Memory Is Full Error in LabVIEW

Updated Sep 15, 2023

Reported In


  • LabVIEW

Issue Details

When I am developing a large application in LabVIEW, I sometimes receive one of the following error messages:


LabVIEW: Memory is full.

The top-level VI was stopped on the block diagram.

Refer to the VI Memory Usage topic in the LabVIEW Help for suggestions on monitoring and improving VI memory usage.


Not Enough Memory to complete this operation.

I have a large amount of available RAM, so why am I receiving this error message?



This error message is typically encountered when developing an application with large data sets of arrays, clusters, or waveforms. Because LabVIEW stores each data set in a contiguous block of memory, the block of memory available on your computer might not be large enough to store a large data set. Another reason could be that lots of references are being opened and not closed properly.

Below are some suggestions to help prevent this error message from appearing:

    Reducing Memory Used by Arrays, Clusters, and Waveforms

    • If you have an array with a large data set, if possible, use a smaller data type to represent the items in the array. For example, if the items in the array are represented with double-precision floating-point numbers (DBL), but the range of possible expected values is limited to integers between 0 and 100, you can change the integer representation of the items in the array to unsigned 8-bit integers (U8). The U8 numeric data type uses an eighth of the memory that the DBL data type uses.
    • In LabVIEW 8.5 and later, use the In Place Element Structure to avoid making copies of data when using an array, cluster, or waveform.
    • If you are graphing data from a large array, use max-min decimation to avoid graphing every data point.
    • Use the Profile Performance and Memory tool to help narrow down and identify which VIs are responsible for the memory usage .
    • Analyze the large data set to determine where memory is full. Stream or write the data to disk and use a high-performance analysis and reporting tool, such as TDMS files, and NI DIAdem software.


    Reducing Memory Usage in Applications

    • To limit the number of times LabVIEW copies data, reduce the number of global and local variables in your application. Instead of using variables, consider using a producer/consumer design pattern, or the New Data Value Reference function to create a reference to the data.
    • Separate large sections of code into subVIs and use the Call By Reference Node to call the subVIs dynamically. A subVI is not in memory until a VI calls it dynamically.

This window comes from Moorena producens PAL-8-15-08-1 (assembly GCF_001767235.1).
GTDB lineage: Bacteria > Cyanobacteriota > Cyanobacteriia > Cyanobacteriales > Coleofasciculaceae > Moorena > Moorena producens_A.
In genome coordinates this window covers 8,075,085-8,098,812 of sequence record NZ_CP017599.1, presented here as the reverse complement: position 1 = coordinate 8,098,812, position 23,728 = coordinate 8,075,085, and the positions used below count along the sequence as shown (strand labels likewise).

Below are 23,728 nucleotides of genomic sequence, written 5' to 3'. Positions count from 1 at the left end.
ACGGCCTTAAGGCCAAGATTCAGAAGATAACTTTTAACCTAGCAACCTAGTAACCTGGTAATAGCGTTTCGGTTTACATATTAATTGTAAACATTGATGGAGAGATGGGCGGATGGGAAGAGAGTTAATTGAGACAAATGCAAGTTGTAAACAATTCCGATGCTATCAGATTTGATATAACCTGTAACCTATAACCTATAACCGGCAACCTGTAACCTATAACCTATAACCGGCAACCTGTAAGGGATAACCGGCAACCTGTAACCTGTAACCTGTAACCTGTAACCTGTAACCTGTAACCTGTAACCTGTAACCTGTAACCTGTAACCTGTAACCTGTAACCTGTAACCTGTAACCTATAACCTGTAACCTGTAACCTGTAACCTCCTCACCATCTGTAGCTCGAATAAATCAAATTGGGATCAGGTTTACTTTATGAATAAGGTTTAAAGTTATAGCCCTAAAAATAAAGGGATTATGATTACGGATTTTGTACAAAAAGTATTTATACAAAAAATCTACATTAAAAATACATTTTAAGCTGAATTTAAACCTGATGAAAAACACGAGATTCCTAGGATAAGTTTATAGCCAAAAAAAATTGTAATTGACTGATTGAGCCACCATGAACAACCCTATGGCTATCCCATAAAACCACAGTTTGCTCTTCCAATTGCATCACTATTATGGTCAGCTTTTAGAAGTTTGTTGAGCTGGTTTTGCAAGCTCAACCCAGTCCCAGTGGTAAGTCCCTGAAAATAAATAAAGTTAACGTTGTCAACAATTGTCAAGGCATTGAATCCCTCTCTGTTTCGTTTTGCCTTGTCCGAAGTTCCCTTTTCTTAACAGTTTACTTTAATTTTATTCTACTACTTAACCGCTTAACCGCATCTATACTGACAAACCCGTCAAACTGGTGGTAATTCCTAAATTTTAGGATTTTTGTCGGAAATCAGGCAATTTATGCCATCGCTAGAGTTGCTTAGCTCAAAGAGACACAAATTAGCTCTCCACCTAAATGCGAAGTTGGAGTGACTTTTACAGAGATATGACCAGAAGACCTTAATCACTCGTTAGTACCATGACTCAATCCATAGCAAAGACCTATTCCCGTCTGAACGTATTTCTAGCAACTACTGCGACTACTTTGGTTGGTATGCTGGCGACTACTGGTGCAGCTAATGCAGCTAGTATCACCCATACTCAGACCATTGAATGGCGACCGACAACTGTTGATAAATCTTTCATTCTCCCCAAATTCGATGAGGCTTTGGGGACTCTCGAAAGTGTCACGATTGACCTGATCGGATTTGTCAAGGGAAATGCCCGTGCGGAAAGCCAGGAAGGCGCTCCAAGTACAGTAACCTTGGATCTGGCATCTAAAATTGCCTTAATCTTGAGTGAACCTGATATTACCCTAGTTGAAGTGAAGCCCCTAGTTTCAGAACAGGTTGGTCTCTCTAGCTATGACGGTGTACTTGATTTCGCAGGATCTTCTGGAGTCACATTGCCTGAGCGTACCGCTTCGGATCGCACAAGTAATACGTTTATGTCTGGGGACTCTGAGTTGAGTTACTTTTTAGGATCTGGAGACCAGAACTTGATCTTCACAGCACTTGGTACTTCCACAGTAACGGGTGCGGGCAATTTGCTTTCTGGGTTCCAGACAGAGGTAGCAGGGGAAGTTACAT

• Set large subVIs to non-reentrant when possible. Non-reentrant is the default setting for Windows and Real-Time VIs).
    • Use the NI LabVIEW Desktop Execution Trace Toolkit to identify problems that could negatively impact performance such as memory leaks and reference leaks. The toolkit can also collect low-level information such as call chain, thread ID, and location in virtual memory of trace, as well as profile VIs, executables, and shared libraries.
    • Reduce the polling rate of your front panel objects. If you are refreshing waveform graphs as quickly as possible, this could use a lot of memory. Reduce the polling rate to a user acceptable number.


    Increasing Memory in LabVIEW

    Closing References in LabVIEW
    • When you open a reference to an application, project, VI, or other reference source, LabVIEW allocates memory to store that reference. To free up the space in memory where LabVIEW stored the reference source, you must close the reference. For more information, you can read more information on Closing References in LabVIEW

    Additional Information

    This message is most common if LabVIEW cannot allocate a block of memory large enough for an array. For example, a 2D array of double-precision floating-point numbers of size 2,000 by 2,000 elements uses approximately 32 MB. Even if 32 MB of memory is available, you may not have a block of contiguous memory large enough for the array.

    This message is also generated when an array containing more than 2^31 elements is used to index a For Loop. Arrays can contain up to 2^32 elements, but a For Loop can only index up to 2^31 values. This is because the N terminal uses the signed 32-bit integer (I32) numeric data type rather than the unsigned 32-bit integer (U32) data type. The most significant bit of the I32 data type is used to specify whether the value is positive or negative. To get around this limitation, you can split your array into two smaller arrays, or replace your For Loop with a While Loop, comparing the iteration value to the size of the array and terminating when the two are equal.

    To add, this message also can be associated with the Windows OS issue which is unable to provide the necessary resource memory for the LabVIEW application. Try to test the code with a fresh NI installed software in a fresh Windows PC to try to resolve the issue.